This is the giving season. This is the time when we consider the gifts we’ll give to others, especially to our children.

Over the years I’ve observed some stellar examples of priceless and timeless legacy gifts amounting to little or no cost in dollars and cents. These gifts may come in many forms.

The gift of education was exemplified a number of years ago when the Standard-Examiner published a photo and article about former state senator Ed Allen and his five brothers and sisters. Each of those siblings had earned a doctorate in medicine, law or psychology. When I read that story, I took their father, Merle Allen, to lunch to learn what he and their mother had done to raise such education-hungry kids.

A doctor of education himself, Merle told me that as parents they had created a study room in the basement of their home and outfitted it with a microscope, a telescope, a globe, curiosity-inducing books and other tools to stimulate the children.

The gift of encouragement to “follow your dream” was offered by WSU President Brad Mortensen and first lady Camille when advising their daughter, Brynn Mortensen Murdock. She had completed all prerequisites for another program she thought would make her more employable, but it didn’t really interest her. Despite the considerable expense of getting her to that level, her parents told her to do what she loved.

“My dad kept encouraging me to follow my passion, promising that if I were academically prepared and willing to work hard, good things would happen,” Brynn said. “And he was right.”

Since graduation she has been employed as public policy director for the Salt Lake Area Chamber of Commerce and is now playing a key role in policy and strategic communication for the Utah House of Representatives majority – loving every minute of her work.

Former county commissioner Jan Zogmaister was endowed with the gift of community involvement by her grandmother, a Red Cross volunteer; her grandfather, a state legislator; and her father, a member of the Ogden School Board and Ogden City Council. As commissioner, she reignited one and founded another of two of Weber County’s critical institutions. Her work has been of profound benefit to the mentally ill and the homeless.

Her inspiration is explained in an unknown author’s quote on the first page of her grandfather’s life story:

“I wondered why somebody didn’t do something, then I realized I was somebody.”

Referencing that quotation, Jan relates, “My sisters and I all are involved in a variety of community activities. We were taught that we were somebody, and we were taught how to serve.”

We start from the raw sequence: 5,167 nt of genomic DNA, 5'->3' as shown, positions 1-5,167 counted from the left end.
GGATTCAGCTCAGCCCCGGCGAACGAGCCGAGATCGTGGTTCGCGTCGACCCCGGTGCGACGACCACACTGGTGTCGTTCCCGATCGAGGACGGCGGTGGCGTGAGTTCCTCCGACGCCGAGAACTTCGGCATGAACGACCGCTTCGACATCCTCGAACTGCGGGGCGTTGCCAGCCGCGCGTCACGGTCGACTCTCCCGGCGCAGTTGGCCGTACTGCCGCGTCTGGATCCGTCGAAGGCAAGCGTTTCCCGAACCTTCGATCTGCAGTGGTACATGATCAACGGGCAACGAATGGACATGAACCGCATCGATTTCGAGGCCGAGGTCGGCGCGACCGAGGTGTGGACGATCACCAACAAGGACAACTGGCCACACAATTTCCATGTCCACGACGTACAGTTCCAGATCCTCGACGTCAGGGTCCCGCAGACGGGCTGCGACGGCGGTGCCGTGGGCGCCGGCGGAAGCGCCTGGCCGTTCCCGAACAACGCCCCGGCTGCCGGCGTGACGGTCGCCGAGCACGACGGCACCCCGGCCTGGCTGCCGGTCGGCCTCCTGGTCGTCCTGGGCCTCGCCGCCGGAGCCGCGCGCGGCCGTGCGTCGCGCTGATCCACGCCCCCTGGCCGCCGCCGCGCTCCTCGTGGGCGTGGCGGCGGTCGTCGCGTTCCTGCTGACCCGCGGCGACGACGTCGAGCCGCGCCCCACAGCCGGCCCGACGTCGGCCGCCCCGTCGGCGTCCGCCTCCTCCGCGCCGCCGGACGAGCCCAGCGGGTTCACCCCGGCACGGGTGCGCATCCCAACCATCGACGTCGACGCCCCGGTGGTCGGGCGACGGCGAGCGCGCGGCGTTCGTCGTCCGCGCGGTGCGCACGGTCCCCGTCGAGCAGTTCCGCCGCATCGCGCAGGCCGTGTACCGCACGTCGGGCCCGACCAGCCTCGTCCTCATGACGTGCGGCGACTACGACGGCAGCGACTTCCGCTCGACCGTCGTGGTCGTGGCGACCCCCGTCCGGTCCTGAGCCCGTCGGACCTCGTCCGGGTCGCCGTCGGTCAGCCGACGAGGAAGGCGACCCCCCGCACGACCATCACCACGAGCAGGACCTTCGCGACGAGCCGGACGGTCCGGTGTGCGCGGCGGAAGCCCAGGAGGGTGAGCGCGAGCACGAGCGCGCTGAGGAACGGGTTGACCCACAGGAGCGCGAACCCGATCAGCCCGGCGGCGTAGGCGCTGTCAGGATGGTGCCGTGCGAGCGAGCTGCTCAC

A leader in the Church of Jesus Christ of Latter-day Saints as well as the community, Marlin Jensen reports that he and his siblings were gifted the joys and challenges of hard work by their father, former county commissioner Keith Jensen, on their dairy farm in Huntsville. Those challenges included hot summer days, severely cold winter mornings and arising at 4:45 a.m. to perform endless chores.

“Hard work is the great equalizer in school, on the athletic field, in mastering a skill or developing talent, certainly on the job,” he said. “Many families enjoy recreation together, but fortunate are those who are able to work together and learn the value of hard labor,” Elder Jensen said. “It was one of our father’s most valuable legacies.”

The gift of unconditional love was the only gift Layne and Jennie Brown knew how to give when their son, Danny, surprisingly came out as gay. They marched with him in the pride parade. They repeatedly let him know how much they care for him.

“Let’s face it, our kids are going to surprise us with things we may not want to hear,” said Layne. “Jennie and I believe that as parents we need to establish and constantly nurture ‘no matter what’ relationships with our children.”

These stories of education, encouragement, community involvement, hard work and unconditional love are just a few examples of forever gifts we can pass on to our children, or to anyone – blessing them and society in a significant, enduring way.

Robert A. Hunter is director of The Olene S. Walker Institute of Politics and Public Service at Weber State University, where he also teaches leadership and political life. He may be contacted at

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